2019 started with accusations made by the Supreme Court of Bolivia during the opening ceremony of the judicial year. Jose Antonio Revilla, head of the Supreme Court, said that media in Bolivia "manipulates and misrepresents facts". He then asserted that for this reason, the Supreme Court decided to create its own agency, the Judicial News Agency.
In a separate incident, it was reported that the state-owned Telecommunications Company (ENTEL) announced that it will start legal actions against journalist Raul Peñarada for an article he published reporting irregularities in ENTEL’s hiring procedures. Journalists in the country fear more legal actions especially because 2019 is an electoral year.
Concerns are rising given the recent attacks against journalists covering sports events. On 24th January 2019, one supporter of Blooming, a local football team, attacked the journalist Daniel Zurita. As the journalist explained, the attack might be related to the discussion he had on August 2018 with the team’s President when he posed questions regarding management and finances issues within the team, after which the President threatened him with physical violence. On 22nd January 2019, the sports editor of the journal Los Tiempos was threatened by an anonymous Facebook account, reportedly because the journal published a report on December 2018 reporting the debts a football club had with a former coach.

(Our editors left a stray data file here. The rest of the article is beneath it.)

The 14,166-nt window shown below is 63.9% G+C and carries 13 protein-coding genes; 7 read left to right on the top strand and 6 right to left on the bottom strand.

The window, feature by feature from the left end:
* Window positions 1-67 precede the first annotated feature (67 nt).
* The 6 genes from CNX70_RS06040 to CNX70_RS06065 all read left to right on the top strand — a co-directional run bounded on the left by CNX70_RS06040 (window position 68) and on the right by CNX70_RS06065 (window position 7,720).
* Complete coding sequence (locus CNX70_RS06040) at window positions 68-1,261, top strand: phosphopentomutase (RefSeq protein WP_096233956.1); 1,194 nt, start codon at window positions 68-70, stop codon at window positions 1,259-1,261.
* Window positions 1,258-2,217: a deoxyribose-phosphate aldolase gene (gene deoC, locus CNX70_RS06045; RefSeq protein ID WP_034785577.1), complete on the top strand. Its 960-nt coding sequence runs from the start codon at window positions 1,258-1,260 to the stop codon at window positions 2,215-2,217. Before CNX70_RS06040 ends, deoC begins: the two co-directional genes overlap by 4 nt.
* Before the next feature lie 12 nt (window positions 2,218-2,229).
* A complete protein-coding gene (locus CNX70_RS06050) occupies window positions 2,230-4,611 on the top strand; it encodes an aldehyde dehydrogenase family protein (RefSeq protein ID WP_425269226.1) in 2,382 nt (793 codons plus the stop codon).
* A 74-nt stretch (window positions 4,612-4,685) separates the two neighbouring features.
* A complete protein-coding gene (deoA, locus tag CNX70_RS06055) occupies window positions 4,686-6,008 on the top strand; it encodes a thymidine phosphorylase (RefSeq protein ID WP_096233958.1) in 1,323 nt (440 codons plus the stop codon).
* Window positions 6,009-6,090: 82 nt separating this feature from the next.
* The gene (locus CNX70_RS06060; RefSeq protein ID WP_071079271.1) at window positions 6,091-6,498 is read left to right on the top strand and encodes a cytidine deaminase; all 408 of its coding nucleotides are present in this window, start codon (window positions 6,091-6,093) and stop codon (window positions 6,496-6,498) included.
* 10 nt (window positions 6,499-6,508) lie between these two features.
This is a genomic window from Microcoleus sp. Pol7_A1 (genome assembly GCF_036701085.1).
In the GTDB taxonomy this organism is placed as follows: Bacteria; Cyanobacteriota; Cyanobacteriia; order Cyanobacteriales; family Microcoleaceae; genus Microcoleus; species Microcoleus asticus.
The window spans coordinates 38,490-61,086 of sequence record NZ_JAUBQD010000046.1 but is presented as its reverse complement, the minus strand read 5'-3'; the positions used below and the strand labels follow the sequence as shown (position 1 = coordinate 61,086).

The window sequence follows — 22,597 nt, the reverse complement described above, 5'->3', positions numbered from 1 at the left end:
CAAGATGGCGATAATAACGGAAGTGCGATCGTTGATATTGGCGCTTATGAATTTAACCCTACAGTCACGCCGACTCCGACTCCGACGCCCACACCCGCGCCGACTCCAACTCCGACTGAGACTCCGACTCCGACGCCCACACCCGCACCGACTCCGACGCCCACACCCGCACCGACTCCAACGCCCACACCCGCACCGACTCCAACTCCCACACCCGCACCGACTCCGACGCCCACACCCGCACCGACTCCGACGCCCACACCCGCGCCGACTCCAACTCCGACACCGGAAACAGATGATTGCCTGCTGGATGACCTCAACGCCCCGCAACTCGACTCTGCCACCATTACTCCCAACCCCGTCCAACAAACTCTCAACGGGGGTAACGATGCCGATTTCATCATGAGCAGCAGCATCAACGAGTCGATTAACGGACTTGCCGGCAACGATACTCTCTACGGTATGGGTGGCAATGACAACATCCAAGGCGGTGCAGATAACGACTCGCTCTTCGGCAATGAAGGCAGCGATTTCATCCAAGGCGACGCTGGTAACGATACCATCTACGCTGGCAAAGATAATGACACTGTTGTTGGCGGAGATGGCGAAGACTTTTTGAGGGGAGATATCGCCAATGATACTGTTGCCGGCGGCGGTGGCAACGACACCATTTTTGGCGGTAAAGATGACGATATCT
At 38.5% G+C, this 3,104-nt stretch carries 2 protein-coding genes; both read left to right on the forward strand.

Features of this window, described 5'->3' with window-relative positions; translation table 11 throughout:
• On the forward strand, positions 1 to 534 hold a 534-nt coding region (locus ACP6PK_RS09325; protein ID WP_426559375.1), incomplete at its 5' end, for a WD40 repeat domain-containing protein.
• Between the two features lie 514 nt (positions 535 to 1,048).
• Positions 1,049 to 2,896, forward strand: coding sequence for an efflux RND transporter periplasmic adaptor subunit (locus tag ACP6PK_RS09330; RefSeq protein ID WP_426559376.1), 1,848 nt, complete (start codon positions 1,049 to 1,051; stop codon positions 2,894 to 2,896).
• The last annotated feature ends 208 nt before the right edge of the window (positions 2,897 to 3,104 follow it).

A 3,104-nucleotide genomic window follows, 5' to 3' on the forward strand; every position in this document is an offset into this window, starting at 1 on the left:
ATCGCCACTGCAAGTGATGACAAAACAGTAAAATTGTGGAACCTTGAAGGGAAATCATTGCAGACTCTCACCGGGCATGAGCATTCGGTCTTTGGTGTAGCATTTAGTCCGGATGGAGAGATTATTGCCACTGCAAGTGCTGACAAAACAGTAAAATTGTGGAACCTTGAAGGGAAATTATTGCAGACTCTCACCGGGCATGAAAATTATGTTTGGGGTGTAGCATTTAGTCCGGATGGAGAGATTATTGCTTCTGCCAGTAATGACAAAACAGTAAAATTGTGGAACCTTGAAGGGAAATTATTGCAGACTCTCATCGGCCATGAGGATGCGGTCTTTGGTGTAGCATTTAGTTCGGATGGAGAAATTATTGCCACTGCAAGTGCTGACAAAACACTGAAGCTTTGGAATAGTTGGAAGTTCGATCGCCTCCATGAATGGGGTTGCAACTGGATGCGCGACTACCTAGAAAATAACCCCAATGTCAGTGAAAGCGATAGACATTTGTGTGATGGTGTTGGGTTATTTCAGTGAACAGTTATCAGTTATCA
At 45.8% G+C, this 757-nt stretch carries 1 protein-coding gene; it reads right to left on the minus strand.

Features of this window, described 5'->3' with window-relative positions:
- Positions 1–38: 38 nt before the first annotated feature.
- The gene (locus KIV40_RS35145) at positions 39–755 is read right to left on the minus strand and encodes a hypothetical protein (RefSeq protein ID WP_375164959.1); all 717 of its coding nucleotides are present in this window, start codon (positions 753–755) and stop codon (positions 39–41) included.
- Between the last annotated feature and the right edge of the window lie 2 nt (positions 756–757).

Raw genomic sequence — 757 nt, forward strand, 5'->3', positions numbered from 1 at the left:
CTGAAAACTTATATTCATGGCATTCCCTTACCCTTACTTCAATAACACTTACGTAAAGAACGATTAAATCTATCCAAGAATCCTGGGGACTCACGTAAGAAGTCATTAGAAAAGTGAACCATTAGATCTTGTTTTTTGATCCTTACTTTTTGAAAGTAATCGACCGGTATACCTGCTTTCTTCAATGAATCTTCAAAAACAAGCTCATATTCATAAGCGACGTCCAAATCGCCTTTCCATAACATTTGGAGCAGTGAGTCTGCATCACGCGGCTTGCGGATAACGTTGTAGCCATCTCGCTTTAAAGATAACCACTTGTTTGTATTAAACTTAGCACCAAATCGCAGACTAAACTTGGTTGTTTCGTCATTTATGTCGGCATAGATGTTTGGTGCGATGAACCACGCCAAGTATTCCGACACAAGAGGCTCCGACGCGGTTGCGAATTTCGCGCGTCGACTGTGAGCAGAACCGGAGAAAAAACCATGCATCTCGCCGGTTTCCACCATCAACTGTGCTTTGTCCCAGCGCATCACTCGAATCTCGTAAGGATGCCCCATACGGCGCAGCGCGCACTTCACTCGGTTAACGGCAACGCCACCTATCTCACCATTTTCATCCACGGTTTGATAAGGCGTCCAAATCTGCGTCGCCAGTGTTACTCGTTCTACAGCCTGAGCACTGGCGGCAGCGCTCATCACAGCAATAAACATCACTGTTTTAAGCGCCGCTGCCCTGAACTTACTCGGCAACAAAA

The journal Opinion was also threatened on 24th January 2019, after reporting an explosion in a local mall. Through WhatsApp messages the journal’s personnel received texts saying that they had until 9 pm of that day to remove that report or they would also be victims of an explosion.
Human rights defenders face harassment and threats, including from government officials, undermining their ability to work independently. In December 2013, the Ministry of the Presidency expelled the Danish NGO IBIS Education for Development, an organisation supporting indigenous groups, citing political interference in national matters.